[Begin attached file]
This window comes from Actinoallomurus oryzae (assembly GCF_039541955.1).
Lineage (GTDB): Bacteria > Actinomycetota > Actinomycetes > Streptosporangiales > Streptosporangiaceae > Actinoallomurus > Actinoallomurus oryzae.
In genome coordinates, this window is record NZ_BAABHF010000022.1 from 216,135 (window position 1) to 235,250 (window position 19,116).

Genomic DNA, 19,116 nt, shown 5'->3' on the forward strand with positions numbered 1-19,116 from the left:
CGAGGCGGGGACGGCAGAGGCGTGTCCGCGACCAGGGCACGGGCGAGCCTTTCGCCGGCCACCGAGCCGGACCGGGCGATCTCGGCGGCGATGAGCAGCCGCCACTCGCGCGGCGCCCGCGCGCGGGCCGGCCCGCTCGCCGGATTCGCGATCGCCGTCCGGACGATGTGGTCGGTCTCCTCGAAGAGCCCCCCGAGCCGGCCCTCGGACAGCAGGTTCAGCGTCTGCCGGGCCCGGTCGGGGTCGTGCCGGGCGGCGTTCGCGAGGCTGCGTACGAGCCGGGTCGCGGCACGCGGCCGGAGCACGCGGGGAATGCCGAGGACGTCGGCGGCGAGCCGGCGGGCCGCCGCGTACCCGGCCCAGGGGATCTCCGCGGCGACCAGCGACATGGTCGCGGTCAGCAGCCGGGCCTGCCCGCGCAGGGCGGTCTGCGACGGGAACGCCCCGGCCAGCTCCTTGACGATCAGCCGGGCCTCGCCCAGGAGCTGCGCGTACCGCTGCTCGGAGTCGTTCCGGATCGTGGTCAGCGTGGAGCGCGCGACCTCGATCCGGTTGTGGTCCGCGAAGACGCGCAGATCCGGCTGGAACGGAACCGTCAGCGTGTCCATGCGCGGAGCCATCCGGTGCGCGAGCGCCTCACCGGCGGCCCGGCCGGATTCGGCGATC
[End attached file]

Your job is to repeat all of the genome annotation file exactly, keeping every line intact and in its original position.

This window comes from Actinoallomurus oryzae (assembly GCF_039541955.1).
Lineage (GTDB): Bacteria > Actinomycetota > Actinomycetes > Streptosporangiales > Streptosporangiaceae > Actinoallomurus > Actinoallomurus oryzae.
In genome coordinates, this window is record NZ_BAABHF010000022.1 from 216,135 (window position 1) to 235,250 (window position 19,116).

Genomic DNA, 19,116 nt, shown 5'->3' on the forward strand with positions numbered 1-19,116 from the left:
CGAGGCGGGGACGGCAGAGGCGTGTCCGCGACCAGGGCACGGGCGAGCCTTTCGCCGGCCACCGAGCCGGACCGGGCGATCTCGGCGGCGATGAGCAGCCGCCACTCGCGCGGCGCCCGCGCGCGGGCCGGCCCGCTCGCCGGATTCGCGATCGCCGTCCGGACGATGTGGTCGGTCTCCTCGAAGAGCCCCCCGAGCCGGCCCTCGGACAGCAGGTTCAGCGTCTGCCGGGCCCGGTCGGGGTCGTGCCGGGCGGCGTTCGCGAGGCTGCGTACGAGCCGGGTCGCGGCACGCGGCCGGAGCACGCGGGGAATGCCGAGGACGTCGGCGGCGAGCCGGCGGGCCGCCGCGTACCCGGCCCAGGGGATCTCCGCGGCGACCAGCGACATGGTCGCGGTCAGCAGCCGGGCCTGCCCGCGCAGGGCGGTCTGCGACGGGAACGCCCCGGCCAGCTCCTTGACGATCAGCCGGGCCTCGCCCAGGAGCTGCGCGTACCGCTGCTCGGAGTCGTTCCGGATCGTGGTCAGCGTGGAGCGCGCGACCTCGATCCGGTTGTGGTCCGCGAAGACGCGCAGATCCGGCTGGAACGGAACCGTCAGCGTGTCCATGCGCGGAGCCATCCGGTGCGCGAGCGCCTCACCGGCGGCCCGGCCGGATTCGGCGATC